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Some religions are more welcome than others


If you're a Sikh, Hindu or Buddhist in Switzerland and want to build a temple, no problem; if you're a Muslim and want to put up a minaret, you'd better start praying.

For while some non-native religions have proved easy bedfellows for the Swiss, others – notably Islam – have found it more difficult to be accepted.

So much so in the case of Islam that Swiss Muslims currently face the prospect of seeing the construction of minarets put to a nationwide vote.

The rightwing campaign to ban minarets, launched with October’s parliamentary elections in mind, follows local opposition in a handful of Swiss-German towns.

One of these, Wangen in canton Solothurn, lies just a few kilometres from the Wat Thai centre, home of the Buddhist faith in Switzerland. Four years ago a new Buddhist temple costing SFr9 million ($7.35 million) opened on the site.

Even closer to Wangen, the commune of Trimbach last year approved plans for the construction of a Hindu temple for the local Tamil community.

A similar sense of schizophrenia exists in neighbouring canton Bern where plans to construct a minaret in Langenthal ran into trouble. The same commune is home to a sizeable Sikh temple, built in the traditional style.

While there were a few “obstacles” along the way, notes the temple’s website, there were no problems when it came to erecting the domes.

Islam a threat?

For Samuel-Martin Behloul, research assistant at the department for the study of religions at Lucerne University, this disparity is principally down to perception: Islam is seen as a threat.

“Islam is presented as the absolute opposite in religious and cultural terms to the fundamentals of Swiss and European society. There is a problem of perception post-9/11, and it is seen as a threat unlike other non-native religions,” he said.

The current state of play is a source of great sadness for Hisham Maizar, president of the Federation of Islamic Organisations in Switzerland.

Maizar, who sits on the Swiss Council of Religions, has lived in Switzerland for 40 years and says discrimination towards Muslims has never been as strong.

“It makes me feel very sad. People are not being open-minded,” he said. “They are afraid of Islam and afraid of Muslims, but it is not we who are responsible for these terrible events in other parts of the world. We are not extremists.”

“Before 9/11 we were welcomed here and there was good interfaith dialogue. But afterwards the picture changed completely. We felt we had to justify that we were not terrorists.”


Alfred Donath, president of the Swiss Federation of Jewish Communities, says a big increase numbers, coupled with a failure to fully integrate, also goes against the country’s Muslims.

The 2000 census showed their numbers had more than doubled over the previous decade to 310,000. It is estimated that this figure now stands at around 340,000.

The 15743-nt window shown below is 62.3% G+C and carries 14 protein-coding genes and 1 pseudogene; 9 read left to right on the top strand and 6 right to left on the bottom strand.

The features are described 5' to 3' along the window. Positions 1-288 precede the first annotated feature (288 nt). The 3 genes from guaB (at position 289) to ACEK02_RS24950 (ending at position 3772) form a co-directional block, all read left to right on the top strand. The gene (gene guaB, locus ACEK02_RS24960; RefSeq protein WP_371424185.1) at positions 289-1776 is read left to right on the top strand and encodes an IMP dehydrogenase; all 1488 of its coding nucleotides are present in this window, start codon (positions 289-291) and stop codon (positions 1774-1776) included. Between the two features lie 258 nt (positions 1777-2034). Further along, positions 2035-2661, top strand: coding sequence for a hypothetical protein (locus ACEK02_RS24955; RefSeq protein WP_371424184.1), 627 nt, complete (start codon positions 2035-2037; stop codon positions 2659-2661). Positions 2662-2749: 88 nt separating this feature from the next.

“There are so many more [Muslims] than in other non-Swiss religions. This is part of the reason why the Swiss have a certain fear of Muslims: that too many could change the demographic balance,” said Donath, who also sits on the Council of Religions.

This is not the case with other non-native religions, he says, because their numbers are so small. At the last census there were 18,000 Jews, 21,000 Buddhists and 28,000 Hindus.

Maizar, though, believes the numbers game is a red herring. He argues that Switzerland welcomed refugees from the Balkans and now has a duty to look after them. He dismisses as “utter nonsense” claims that Muslims have failed to integrate.

“More than 50 per cent of Muslims here are under 25. These are the second generation and they differ completely from their parents in that they are assimilated,” said Maizar.

“All they want is to be accepted as human beings and to be integrated as Swiss citizens. But what we are seeing at the moment can only serve to alienate them.”

swissinfo, Adam Beaumont

Religious breakdown of the population, 2000 census:
Roman Catholic – 41.8%
State-recognised Protestant – 33.0%
Free (mainly evangelical) Protestant – 2.2%
Old Catholic – 0.2%
Orthodox – 1.8%
Other Christians – 0.2%
Jewish community – 0.2%
Muslim – 4.3%
Buddhist – 0.3%
Hindu – 0.4%
Other – 0.1%
No religion – 11.1%

A minaret is a tower, traditionally part of a mosque, with a balcony from which a muezzin calls Muslims to prayer. In modern mosques, the minaret is equipped with loudspeakers.

In Switzerland, only the mosques in Geneva and Zurich have a minaret but they cannot issue the call to prayer. In addition there are around 150 “centres of worship” mainly in warehouses and old buildings, according to the Federation of Islamic Organisations in Switzerland.

The cantonal parliaments of Zurich, Bern, St Gallen and Ticino are considering proposals to make the construction of buildings of worship, such as minarets, temples and churches, dependent on approval at the ballot box.

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